crystals1.jpgCrystals are beautiful objects in their own right, especially when they’re big enough to dazzle the eye. They’re also hugely important in our daily lives, with everyday examples including table salt and sugar.

What all crystals have in common is that they consist of repeating units, a bit like ornamental brick paving but in three dimensions rather than two. The repeated units vary from one crystal to the next, and are arranged in symmetrical arrays.

Single crystal x-ray crystallography uses x-rays to discover the symmetrical structure of a crystal and the nature of the individual repeating units. When an x-ray beam ‘hits’ a crystal, the x-rays are deflected by the atoms in the crystal and can be captured on high-tech detectors. The patterns created by the deflected x-ray beams tell us about the positioning of the atoms in the crystal. Researchers use sophisticated computer software to solve the structures of their crystals. Single crystal x-ray crystallography is a powerful technique that has led to many advances in science, for example in medicine and biology, by solving the structures of proteins that are important in particular diseases and showing us how we can develop drugs to stop or modify the action of these proteins.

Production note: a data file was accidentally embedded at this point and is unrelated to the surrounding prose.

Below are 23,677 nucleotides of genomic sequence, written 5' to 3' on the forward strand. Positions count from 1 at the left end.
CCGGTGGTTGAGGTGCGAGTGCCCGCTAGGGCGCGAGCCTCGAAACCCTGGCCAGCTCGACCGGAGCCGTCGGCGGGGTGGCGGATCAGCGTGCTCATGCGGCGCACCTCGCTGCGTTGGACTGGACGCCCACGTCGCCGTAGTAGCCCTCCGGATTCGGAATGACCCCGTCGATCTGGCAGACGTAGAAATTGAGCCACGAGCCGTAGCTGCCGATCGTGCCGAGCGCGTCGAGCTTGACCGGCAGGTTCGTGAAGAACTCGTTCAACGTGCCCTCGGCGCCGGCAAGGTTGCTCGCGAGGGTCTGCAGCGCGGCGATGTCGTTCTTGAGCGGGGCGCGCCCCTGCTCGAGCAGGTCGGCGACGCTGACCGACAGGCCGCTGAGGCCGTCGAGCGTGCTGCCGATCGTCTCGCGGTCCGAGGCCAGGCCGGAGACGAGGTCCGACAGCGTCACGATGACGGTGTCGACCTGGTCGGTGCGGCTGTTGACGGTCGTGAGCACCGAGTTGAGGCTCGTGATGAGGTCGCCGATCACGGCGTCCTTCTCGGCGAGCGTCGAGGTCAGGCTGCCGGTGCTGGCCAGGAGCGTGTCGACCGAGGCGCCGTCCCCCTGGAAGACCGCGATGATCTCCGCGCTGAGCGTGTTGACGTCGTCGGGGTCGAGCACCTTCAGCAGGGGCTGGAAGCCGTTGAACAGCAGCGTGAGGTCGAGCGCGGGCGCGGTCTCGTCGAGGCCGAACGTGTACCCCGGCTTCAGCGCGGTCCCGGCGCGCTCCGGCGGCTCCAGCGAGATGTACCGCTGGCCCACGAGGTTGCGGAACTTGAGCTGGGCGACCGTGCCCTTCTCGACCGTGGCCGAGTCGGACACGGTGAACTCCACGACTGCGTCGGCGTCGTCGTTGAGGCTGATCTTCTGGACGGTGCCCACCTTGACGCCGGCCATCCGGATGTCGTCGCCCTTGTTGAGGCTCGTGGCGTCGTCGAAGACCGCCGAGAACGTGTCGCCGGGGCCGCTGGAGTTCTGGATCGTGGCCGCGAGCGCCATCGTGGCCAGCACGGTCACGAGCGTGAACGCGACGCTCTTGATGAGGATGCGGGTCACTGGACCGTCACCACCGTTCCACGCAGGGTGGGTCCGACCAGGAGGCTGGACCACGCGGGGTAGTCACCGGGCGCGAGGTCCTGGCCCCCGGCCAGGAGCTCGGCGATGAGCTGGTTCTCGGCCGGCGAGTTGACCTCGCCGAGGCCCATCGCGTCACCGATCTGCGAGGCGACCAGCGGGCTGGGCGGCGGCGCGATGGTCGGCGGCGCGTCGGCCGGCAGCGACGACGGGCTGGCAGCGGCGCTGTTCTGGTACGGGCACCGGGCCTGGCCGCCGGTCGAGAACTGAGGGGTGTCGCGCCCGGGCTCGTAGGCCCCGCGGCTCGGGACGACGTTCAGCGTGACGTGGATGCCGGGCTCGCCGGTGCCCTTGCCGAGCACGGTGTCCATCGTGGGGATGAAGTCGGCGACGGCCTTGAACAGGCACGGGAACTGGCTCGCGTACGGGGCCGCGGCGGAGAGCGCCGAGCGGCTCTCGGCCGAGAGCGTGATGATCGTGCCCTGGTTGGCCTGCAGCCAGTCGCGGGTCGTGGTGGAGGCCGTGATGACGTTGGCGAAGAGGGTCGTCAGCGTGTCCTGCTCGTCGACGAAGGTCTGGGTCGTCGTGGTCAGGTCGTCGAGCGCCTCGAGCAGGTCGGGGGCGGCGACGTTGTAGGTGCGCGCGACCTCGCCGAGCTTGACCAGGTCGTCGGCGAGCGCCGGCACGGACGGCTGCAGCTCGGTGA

Scientists can get very excited about crystals that are much smaller than the width of a human hair because some proteins and other molecules are very difficult to persuade to form large single crystals.

The Australian Synchrotron has two main single crystal x-ray diffraction beamlines called MX1 and MX2 that are used by scientists from around Australia, New Zealand and the rest of the world.

The Synchrotron’s parent company ANSTO is one of many science agencies around the world organising events to celebrate the International Year of Crystallography. 2014 marks a century since we discovered that x-rays could be used to 'see' the structure of matter in a non-intrusive manner, thanks to the work of researchers such as William Henry Bragg and his Australian-born son William Lawrence Bragg.

On 26 February 2014, ANSTO launched a new micro-website to celebrate crystallography – a vibrant website to help those of us less familiar with the technique realise the enormous impact it’s had on modern civilisation. The site offers stories, videos and other resources.

Public events organised by ANSTO in 2014 will likely include interactive gameshow-style presentations and sculpture installations in the Melbourne CBD.

UNESCO International year of crystallography 2014